Background: Following approval of fremanezumab for the prevention of migraine in adults, health care decision makers are interested in understanding real-world clinical characteristics and treatment patterns among patients initiating fremanezumab therapy.

Methods: Data were obtained for this retrospective (pre-post) study from the Veradigm Health Insights database. The study period was January 1, 2014, to June 30, 2019. Patients were included if they were aged≥18 years; had≥1 migraine diagnosis during the study period; and had a medication record for fremanezumab on or after diagnosis during the identification period (September 1, 2018–December 31, 2018). Treatment patterns, including adherence, persistence, and utilization of acute and preventive migraine medication prescriptions, were evaluated.

Results: Of 987 patients initiating fremanezumab during the study period, 738 (74.8%) were adherent to fremanezumab by proportion of days covered (PDC;≥80%) and 780 (79.0%) were adherent by medication possession ratio (MPR;≥80%). A total of 746 (75.6%) patients were persistent for≥6 months. Quarterly fremanezumab (n=186) was associated with higher rates of adherence versus monthly fremanezumab (n=801) by PDC (quarterly, 91.3%; monthly, 84.9%; P<0.001) and MPR (quarterly, 92.2%; monthly, 87.9%; P=0.006) and higher persistence at ≥6 months (quarterly, 82.8%; monthly, 73.9%; P=0.011). After fremanezumab initiation, patients who were persistent for ≥6 months experienced significant reductions from baseline in the mean monthly number of acute and preventive migraine medication prescriptions (P<0.001). Subgroup analyses in patients with comorbid depression and anxiety showed meaningful real-world benefits based on significant reductions in the number of patients who were prescribed antidepressants (baseline, 68.6%; follow-up, 56.4%; P=0.0025) and anxiolytic medications (baseline, 55.0%; follow-up, 47.2%; P=0.037), respectively. In a subgroup of patients with comorbid hypertension at baseline, fremanezumab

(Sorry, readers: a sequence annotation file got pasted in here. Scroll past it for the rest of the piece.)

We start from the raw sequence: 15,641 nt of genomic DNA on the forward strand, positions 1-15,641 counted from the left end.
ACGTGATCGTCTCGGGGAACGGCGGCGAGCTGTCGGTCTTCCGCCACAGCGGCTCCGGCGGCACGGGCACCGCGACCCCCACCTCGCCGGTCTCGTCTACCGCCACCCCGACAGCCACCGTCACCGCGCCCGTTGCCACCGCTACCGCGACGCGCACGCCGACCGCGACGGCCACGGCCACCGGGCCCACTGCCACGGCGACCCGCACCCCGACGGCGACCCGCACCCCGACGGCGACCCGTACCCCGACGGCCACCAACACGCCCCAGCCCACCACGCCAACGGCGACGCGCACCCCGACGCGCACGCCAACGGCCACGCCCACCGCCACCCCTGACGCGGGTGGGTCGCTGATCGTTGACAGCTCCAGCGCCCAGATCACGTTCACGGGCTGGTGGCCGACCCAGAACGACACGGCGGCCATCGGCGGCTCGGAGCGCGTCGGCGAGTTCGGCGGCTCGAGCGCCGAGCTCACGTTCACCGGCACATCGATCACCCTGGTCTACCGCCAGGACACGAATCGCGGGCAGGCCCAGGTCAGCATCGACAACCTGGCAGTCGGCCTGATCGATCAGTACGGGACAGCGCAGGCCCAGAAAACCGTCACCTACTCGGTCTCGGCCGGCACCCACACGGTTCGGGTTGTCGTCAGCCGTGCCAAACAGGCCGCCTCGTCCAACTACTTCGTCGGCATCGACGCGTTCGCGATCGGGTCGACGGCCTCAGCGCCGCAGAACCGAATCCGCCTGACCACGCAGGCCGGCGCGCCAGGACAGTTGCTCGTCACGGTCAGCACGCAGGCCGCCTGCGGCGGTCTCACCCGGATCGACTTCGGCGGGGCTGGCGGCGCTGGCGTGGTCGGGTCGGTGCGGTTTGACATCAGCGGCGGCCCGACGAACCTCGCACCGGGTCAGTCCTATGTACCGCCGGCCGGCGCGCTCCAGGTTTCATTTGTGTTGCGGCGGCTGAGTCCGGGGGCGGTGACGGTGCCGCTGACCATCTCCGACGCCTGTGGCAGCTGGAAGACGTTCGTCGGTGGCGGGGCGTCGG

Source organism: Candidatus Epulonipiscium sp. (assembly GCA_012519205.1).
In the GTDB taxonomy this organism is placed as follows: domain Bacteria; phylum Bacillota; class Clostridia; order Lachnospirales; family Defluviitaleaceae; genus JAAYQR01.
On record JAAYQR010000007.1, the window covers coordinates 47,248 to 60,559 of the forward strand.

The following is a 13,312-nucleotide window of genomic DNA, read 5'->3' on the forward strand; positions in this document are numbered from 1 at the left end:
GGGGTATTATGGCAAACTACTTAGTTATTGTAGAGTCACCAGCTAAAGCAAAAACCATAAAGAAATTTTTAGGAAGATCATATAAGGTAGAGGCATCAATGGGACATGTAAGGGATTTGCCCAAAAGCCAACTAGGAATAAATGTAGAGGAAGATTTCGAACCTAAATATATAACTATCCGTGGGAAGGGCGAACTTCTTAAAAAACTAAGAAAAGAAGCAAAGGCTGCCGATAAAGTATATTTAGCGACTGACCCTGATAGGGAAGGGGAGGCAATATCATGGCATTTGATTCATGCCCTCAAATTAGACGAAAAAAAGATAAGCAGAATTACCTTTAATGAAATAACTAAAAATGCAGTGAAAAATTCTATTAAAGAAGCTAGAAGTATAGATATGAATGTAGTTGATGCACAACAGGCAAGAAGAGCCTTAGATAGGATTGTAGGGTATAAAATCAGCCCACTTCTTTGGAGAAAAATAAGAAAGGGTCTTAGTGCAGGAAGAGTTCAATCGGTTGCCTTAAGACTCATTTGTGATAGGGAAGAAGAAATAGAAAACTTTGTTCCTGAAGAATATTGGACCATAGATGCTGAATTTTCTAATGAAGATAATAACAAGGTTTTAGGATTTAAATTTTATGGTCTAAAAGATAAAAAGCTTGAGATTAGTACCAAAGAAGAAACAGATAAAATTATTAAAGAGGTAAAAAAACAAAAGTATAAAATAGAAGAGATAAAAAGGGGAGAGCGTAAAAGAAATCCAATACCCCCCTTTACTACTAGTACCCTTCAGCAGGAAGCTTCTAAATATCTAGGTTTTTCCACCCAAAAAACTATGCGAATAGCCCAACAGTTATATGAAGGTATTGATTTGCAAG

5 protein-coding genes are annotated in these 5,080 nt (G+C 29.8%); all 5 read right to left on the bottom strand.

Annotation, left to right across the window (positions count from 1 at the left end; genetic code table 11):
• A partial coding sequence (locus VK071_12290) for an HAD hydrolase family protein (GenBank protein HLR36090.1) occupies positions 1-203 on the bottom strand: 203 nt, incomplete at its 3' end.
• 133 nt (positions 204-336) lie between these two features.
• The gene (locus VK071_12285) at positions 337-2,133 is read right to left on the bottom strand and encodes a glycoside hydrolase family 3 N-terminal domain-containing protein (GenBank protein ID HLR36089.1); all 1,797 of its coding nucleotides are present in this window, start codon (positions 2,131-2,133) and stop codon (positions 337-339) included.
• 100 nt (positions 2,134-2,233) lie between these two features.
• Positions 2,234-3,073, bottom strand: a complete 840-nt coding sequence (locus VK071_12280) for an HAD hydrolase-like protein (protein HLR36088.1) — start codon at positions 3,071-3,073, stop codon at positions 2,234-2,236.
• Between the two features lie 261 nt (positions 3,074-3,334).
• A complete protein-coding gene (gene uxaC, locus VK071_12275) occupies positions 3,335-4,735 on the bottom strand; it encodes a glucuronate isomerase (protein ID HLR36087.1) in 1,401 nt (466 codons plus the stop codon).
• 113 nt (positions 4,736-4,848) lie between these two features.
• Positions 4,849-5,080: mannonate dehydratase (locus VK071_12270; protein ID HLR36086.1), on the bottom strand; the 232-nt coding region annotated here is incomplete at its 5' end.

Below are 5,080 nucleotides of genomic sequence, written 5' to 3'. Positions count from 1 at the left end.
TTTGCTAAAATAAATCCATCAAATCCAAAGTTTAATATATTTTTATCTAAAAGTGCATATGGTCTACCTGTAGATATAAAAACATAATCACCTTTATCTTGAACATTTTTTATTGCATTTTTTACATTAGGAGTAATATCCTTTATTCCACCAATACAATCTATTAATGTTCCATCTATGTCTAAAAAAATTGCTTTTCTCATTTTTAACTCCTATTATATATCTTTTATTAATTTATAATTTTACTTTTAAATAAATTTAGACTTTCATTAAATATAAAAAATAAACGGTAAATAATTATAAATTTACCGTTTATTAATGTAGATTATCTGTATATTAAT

treatment resulted in nonsignificant reductions in blood pressure.

Conclusions: Overall, adherence and persistence to fremanezumab in this real-world study was high in patients with migraine, with higher rates observed for quarterly fremanezumab. Patients who were persistent for ≥6 months experienced significant reductions in acute and preventive migraine medication use, while a subgroup of migraine patients with comorbid depression and anxiety at baseline showed significant reductions in antidepressant and anxiolytic medication use.

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